TOKYO (AP) — The rest of the diving world watches China pile up Olympic gold medals. The Chinese insist they’re focused on the process, regardless of what it produces.
The result was the same in the first diving event of the Tokyo Olympics.
China won the women’s 3-meter synchronized springboard to get started on what many predict could be a golden sweep of the eight events.
Shi Tingmao and Wang Han totaled 326.40 points, easily winning by 25.62 points. Jennifer Abel and Olympic rookie Melissa Citrini-Beaulieu of Canada took silver with 300.78. Lena Hentschel and Tina Punzel of Germany earned bronze with 284.97.
The U.S. duo of Alison Gibson and Krysta Palmer finished last among eight teams in their Olympic debuts.
Shi and Wang led each of the five rounds, tying with the U.S. after their second dive. They earned scores ranging from 8.0 to 9.0 for their last dive, an inward 2 1/2 somersaults pike that carries a 3.0 degree of difficulty.
“We don’t define our success by the gold medal,” Shi said through a translator. “It’s just the work. The gold medal means we trained hard.”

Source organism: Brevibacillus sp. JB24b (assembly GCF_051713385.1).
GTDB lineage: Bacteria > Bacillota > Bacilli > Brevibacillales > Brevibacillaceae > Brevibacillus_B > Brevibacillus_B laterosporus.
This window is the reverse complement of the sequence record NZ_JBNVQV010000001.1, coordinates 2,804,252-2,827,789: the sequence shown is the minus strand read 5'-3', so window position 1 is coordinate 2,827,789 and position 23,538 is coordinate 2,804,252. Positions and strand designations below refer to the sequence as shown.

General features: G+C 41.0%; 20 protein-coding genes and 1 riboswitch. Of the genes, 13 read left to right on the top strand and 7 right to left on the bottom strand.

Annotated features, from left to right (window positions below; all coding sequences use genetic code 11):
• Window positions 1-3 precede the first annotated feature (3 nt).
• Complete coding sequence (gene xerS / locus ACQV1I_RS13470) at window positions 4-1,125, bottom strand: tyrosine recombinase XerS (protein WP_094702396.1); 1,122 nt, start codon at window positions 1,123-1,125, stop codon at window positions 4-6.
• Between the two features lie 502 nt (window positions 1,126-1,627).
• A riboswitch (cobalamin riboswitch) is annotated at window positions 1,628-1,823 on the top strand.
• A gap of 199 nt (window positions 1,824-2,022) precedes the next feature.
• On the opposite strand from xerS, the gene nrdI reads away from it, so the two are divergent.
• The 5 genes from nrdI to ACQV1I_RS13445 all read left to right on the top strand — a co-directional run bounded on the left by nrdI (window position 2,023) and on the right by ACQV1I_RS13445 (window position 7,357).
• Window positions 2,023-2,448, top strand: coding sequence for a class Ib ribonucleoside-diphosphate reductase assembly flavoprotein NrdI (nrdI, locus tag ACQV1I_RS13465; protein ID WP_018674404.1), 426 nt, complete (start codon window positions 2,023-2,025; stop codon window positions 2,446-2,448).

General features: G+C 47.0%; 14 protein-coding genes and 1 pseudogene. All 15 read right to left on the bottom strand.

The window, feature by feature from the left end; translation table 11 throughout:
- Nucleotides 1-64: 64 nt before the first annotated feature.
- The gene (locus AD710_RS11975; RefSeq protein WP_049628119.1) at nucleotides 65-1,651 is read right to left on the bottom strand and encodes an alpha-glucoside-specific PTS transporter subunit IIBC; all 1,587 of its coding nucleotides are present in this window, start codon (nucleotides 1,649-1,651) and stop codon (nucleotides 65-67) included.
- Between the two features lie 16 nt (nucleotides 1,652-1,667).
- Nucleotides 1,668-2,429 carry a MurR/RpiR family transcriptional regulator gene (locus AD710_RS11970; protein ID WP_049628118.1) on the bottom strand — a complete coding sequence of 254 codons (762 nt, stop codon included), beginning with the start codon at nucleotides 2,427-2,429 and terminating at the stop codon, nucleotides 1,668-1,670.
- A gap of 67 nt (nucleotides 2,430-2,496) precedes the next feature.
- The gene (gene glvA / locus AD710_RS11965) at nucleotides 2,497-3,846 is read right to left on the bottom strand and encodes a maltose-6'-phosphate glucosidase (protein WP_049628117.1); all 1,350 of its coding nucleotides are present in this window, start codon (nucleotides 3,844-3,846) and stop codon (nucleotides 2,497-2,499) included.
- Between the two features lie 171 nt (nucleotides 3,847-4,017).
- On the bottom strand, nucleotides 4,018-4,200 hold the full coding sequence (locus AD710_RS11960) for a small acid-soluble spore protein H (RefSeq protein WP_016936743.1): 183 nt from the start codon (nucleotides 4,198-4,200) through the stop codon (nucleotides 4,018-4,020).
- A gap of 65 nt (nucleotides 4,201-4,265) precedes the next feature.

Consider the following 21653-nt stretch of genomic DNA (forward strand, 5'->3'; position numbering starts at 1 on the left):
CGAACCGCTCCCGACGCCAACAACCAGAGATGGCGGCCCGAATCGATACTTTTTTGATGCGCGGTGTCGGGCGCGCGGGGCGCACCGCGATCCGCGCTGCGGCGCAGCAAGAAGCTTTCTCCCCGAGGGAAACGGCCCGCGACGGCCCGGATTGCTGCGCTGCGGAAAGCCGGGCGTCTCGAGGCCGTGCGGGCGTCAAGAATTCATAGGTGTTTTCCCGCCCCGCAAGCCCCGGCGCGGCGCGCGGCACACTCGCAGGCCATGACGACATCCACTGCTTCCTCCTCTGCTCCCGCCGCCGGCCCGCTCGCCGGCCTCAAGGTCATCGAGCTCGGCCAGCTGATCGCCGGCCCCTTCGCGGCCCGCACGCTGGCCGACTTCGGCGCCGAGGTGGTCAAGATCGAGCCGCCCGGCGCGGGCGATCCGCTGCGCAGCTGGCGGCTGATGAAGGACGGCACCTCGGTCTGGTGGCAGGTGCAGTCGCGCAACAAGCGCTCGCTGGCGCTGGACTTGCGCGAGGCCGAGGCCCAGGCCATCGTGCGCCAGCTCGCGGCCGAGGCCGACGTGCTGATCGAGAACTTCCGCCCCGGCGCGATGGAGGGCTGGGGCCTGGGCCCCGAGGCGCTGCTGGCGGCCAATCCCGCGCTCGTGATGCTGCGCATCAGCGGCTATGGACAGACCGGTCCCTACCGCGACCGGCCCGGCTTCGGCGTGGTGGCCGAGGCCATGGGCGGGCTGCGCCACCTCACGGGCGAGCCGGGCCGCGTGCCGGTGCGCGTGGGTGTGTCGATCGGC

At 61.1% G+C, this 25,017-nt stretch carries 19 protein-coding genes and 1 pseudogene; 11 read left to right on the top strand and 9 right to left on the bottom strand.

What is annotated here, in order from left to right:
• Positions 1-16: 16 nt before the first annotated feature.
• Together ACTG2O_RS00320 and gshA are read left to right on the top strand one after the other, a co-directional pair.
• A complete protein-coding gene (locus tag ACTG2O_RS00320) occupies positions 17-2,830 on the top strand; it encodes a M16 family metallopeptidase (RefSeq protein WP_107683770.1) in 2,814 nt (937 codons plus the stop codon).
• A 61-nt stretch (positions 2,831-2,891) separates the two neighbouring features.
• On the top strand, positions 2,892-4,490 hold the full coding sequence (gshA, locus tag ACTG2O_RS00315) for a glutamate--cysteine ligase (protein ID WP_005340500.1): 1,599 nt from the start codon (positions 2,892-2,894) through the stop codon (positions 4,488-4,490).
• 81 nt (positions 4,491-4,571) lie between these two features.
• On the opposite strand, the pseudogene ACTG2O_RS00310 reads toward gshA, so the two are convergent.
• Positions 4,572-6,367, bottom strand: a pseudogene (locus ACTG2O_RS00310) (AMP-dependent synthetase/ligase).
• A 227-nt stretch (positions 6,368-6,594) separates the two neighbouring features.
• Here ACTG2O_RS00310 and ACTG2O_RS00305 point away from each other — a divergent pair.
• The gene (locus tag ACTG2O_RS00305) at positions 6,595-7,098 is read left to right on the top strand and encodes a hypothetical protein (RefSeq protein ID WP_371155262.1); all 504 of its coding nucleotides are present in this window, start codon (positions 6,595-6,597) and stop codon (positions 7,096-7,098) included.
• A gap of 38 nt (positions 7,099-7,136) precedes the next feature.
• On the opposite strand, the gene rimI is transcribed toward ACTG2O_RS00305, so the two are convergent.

The Chinese have won 37 of 48 gold medals at the last seven Olympics. The country’s women have not lost an Olympic diving event since 2004. This is their fifth consecutive victory in synchronized springboard, their only loss coming when the event debuted at the 2000 Sydney Games.
“The way they lead, the way they train is probably different from the rest of the world,” Abel said. “When we come here, we don’t aim for second place. We aim to be at our best. If our best is second place, then it’s like a gold.”
Shi won her third Olympic medal. She teamed with Wu Minxia to capture gold in Rio de Janeiro five years ago in synchro springboard and won the 3-meter individual title, too.
“I just want to enjoy my competitions,” Shi said. “I care nothing about the medals.”
The Canadians rallied from sixth after two rounds to give Abel her second medal in her fourth Olympics. The 29-year-old Abel earned bronze on 3-meter synchro in 2012. She is the first diver not from China or Russia to win at least two medals in synchro springboard.
It was redemption for Abel, who finished fourth in both her events five years ago in Rio. As a result, she made some changes, including teaming with Citrini-Beaulieu.
“I knew we were going to be the best team together, and she was going be a good friend to me, too,” Abel said. “She is so joyful and really passionate for diving. That brings back the desire for me and the happiness when I dive.”
The Americans botched their third dive, dropping to sixth. Gibson and Palmer never recovered and fell to last on their fourth dive, which included a mark of 2.5.
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